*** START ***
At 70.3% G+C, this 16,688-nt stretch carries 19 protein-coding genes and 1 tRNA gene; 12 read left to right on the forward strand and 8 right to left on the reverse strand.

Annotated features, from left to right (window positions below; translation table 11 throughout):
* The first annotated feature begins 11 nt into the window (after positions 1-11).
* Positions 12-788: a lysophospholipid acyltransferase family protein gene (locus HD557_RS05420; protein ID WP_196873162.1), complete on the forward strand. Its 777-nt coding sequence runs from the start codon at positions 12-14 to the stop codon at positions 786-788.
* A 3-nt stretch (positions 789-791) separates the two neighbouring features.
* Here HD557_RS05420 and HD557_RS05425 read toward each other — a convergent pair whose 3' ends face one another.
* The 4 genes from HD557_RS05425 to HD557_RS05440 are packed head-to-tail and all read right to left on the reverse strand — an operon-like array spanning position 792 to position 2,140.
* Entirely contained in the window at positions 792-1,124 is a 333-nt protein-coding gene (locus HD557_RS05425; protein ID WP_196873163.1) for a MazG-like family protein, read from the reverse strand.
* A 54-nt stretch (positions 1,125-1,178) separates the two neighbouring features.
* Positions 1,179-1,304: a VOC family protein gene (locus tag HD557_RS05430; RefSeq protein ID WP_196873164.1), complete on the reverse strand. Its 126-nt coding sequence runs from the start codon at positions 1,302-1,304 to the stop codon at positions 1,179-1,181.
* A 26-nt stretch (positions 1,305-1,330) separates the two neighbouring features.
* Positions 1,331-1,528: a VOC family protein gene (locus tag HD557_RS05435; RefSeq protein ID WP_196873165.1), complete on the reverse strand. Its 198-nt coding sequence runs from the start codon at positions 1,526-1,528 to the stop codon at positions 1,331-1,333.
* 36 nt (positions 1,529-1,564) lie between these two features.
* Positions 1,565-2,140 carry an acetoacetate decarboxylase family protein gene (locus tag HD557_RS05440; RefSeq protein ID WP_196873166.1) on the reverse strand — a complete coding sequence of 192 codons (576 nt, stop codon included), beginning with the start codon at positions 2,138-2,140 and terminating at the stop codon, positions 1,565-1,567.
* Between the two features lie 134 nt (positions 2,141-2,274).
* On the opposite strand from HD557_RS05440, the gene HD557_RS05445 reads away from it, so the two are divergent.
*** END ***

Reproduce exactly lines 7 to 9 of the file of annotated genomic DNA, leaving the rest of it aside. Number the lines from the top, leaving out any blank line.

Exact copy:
* The 4 genes from HD557_RS05425 to HD557_RS05440 are packed head-to-tail and all read right to left on the reverse strand — an operon-like array spanning position 792 to position 2,140.
* Entirely contained in the window at positions 792-1,124 is a 333-nt protein-coding gene (locus HD557_RS05425; protein ID WP_196873163.1) for a MazG-like family protein, read from the reverse strand.
* A 54-nt stretch (positions 1,125-1,178) separates the two neighbouring features.